All content of this newsletter is intended for general information purposes only and is not intended or implied to be a substitute for professional medical advice, diagnosis or treatment. Please consult a medical professional before adopting any of the suggestions on this page. You must never disregard professional medical advice or delay seeking medical treatment based upon any content of this newsletter. PROMPTLY CONSULT YOUR PHYSICIAN OR CALL 911 IF YOU BELIEVE YOU HAVE A MEDICAL EMERGENCY.

Learn the Facts About Cellulitis

Cellulitis is a common, but potentially serious infection of the skin and the soft tissues underneath that occurs when bacteria enters the body through a crack or break in the skin. Cellulitis can also develop as a result of an infection typically after surgery or having untreated injuries such as a puncture would, cut, scrape or burn can also lead to the development of cellulitis.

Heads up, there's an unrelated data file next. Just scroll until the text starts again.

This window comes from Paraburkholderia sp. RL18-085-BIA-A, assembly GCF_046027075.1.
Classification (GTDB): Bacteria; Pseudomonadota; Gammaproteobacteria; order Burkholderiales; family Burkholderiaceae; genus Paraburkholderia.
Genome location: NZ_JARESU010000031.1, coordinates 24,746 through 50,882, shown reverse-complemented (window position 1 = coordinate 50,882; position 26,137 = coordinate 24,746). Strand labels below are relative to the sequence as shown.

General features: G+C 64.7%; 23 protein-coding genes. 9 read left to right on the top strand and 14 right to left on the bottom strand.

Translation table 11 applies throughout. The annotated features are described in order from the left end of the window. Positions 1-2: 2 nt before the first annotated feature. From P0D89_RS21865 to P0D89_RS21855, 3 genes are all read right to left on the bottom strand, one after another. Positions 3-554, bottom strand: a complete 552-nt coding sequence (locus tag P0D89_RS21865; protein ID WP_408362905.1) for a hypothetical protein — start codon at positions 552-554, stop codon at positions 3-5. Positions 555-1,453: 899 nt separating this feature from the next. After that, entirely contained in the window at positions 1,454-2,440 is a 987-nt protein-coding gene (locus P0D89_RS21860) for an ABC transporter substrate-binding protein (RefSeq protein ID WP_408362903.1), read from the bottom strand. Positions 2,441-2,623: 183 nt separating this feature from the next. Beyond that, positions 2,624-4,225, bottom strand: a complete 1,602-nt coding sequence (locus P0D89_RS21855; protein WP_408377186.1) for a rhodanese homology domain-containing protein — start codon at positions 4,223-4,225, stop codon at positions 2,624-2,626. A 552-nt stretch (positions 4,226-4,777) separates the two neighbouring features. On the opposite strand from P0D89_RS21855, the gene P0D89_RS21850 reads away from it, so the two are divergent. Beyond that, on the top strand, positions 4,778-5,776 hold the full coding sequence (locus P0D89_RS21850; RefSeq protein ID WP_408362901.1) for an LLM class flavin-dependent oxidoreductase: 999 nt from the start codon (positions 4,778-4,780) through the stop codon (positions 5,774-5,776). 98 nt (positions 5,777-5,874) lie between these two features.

Cellulitis most frequently occurs on the legs, but it can present on other parts of the body, including the arms or face. Cellulitis usually develops on one side of the body.

The skin of those with cellulitis is often skin swollen and red and is typically painful and warm to the touch. Other symptoms of cellulitis can include:

  • Red spots
  • Red streaking
  • Blisters
  • Skin dimpling
  • Fever
  • Infected area tends to expand
  • Leaking of yellow, clear fluid or pus

There are several factors that place someone at an increased risk of developing cellulitis, such as diabetes, obesity, liver disease, circulatory issues, or having a weakened immune system. Certain skin conditions including eczema, psoriasis, athlete’s foot or shingles can provide an entry point for bacteria to enter the body.